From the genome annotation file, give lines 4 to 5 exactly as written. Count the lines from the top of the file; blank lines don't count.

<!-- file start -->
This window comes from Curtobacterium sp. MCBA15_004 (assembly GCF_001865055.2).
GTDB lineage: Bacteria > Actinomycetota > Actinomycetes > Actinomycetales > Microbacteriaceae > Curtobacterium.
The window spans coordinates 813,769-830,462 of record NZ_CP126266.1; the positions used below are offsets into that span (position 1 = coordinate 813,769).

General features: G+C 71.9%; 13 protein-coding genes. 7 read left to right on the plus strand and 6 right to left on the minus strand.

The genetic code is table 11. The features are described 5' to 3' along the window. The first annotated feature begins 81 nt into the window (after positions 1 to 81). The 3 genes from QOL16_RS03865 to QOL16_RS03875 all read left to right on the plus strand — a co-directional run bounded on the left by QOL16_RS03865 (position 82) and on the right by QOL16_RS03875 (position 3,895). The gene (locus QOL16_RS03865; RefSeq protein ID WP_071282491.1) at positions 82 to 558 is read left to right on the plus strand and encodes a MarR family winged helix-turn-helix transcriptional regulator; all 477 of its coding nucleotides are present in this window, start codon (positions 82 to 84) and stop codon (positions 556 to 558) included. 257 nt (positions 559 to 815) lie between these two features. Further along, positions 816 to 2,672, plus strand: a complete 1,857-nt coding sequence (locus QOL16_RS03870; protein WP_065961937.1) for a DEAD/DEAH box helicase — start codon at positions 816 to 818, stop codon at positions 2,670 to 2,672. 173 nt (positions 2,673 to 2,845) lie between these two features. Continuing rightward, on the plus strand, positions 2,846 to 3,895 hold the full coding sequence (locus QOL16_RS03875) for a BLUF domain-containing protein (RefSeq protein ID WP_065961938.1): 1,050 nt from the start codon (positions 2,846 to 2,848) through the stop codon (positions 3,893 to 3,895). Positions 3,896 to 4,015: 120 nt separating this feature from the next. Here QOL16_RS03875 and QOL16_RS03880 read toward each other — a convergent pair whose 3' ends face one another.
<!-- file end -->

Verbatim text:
General features: G+C 71.9%; 13 protein-coding genes. 7 read left to right on the plus strand and 6 right to left on the minus strand.

The genetic code is table 11. The features are described 5' to 3' along the window. The first annotated feature begins 81 nt into the window (after positions 1 to 81). The 3 genes from QOL16_RS03865 to QOL16_RS03875 all read left to right on the plus strand — a co-directional run bounded on the left by QOL16_RS03865 (position 82) and on the right by QOL16_RS03875 (position 3,895). The gene (locus QOL16_RS03865; RefSeq protein ID WP_071282491.1) at positions 82 to 558 is read left to right on the plus strand and encodes a MarR family winged helix-turn-helix transcriptional regulator; all 477 of its coding nucleotides are present in this window, start codon (positions 82 to 84) and stop codon (positions 556 to 558) included. 257 nt (positions 559 to 815) lie between these two features. Further along, positions 816 to 2,672, plus strand: a complete 1,857-nt coding sequence (locus QOL16_RS03870; protein WP_065961937.1) for a DEAD/DEAH box helicase — start codon at positions 816 to 818, stop codon at positions 2,670 to 2,672. 173 nt (positions 2,673 to 2,845) lie between these two features. Continuing rightward, on the plus strand, positions 2,846 to 3,895 hold the full coding sequence (locus QOL16_RS03875) for a BLUF domain-containing protein (RefSeq protein ID WP_065961938.1): 1,050 nt from the start codon (positions 2,846 to 2,848) through the stop codon (positions 3,893 to 3,895). Positions 3,896 to 4,015: 120 nt separating this feature from the next. Here QOL16_RS03875 and QOL16_RS03880 read toward each other — a convergent pair whose 3' ends face one another.